ATHENS – Hackers breaking into the Hellenic Post (ELTA) computer systems in a cyberattack that disrupted service weren’t tied to Russia, officials said, despite warnings Russia would use electronic interference of countries opposed to its invasion of Ukraine.
Greece was among the first to send weapons to Ukraine and has supported European Union sanctions barring Russian airlines but has softened its hardline stance and said it wouldn’t send any more arms to help Ukraine.
Officials not named told Kathimerini that the cyberattack didn’t come from notorious Russian hackers, some state-backed, although US President Joe Biden had warned Russia would use electronic warfare against perceived enemies.
Sources not named said that the hackers used ransomware, a type of malware that locks up a victim’s files and denies access to a computer system until they pay up using a digital currency that is hard to trace, but no reports if any was paid.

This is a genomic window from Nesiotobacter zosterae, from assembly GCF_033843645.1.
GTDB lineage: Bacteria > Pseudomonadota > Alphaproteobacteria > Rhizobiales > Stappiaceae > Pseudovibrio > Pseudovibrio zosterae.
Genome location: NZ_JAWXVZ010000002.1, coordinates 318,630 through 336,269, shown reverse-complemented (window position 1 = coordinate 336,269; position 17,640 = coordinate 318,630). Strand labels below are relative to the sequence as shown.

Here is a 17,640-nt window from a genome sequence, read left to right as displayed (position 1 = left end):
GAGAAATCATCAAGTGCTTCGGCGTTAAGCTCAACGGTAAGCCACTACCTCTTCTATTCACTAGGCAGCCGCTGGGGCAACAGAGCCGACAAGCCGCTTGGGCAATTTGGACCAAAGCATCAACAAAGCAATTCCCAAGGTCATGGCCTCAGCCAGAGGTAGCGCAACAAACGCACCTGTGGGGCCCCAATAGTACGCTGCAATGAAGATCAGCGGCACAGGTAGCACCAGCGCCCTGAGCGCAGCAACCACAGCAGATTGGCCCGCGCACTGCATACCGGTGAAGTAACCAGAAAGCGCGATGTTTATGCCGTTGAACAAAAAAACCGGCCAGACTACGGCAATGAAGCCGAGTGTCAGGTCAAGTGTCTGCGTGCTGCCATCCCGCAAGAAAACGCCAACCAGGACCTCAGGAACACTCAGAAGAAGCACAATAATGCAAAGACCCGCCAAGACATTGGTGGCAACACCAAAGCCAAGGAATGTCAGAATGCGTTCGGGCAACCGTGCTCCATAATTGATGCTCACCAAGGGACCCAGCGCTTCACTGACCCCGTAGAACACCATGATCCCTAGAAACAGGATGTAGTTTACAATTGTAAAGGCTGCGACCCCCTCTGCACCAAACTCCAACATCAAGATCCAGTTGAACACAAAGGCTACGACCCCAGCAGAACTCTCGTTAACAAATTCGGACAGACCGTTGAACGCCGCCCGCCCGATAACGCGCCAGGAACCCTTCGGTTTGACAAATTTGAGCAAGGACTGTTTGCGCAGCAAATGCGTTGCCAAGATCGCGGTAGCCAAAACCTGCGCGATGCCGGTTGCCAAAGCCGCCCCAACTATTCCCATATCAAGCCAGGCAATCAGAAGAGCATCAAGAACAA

ELTA isolated all its data center services as a preventive measure after the attack and most critical services remained intact, company officials said and other sources said there was no contact with hackers and that cybersecurity agencies were brought in to help.
The Communications Privacy Protection Authority (ADAE) has requested a full report on the incident. Security officials say no sensitive data was breached, the report said.
Athens is headquarters to ENISA, the EU’s cybersecurity agency but there was no report whether it has been involved in trying to aid the post office or dispatched any experts to assist in the operation.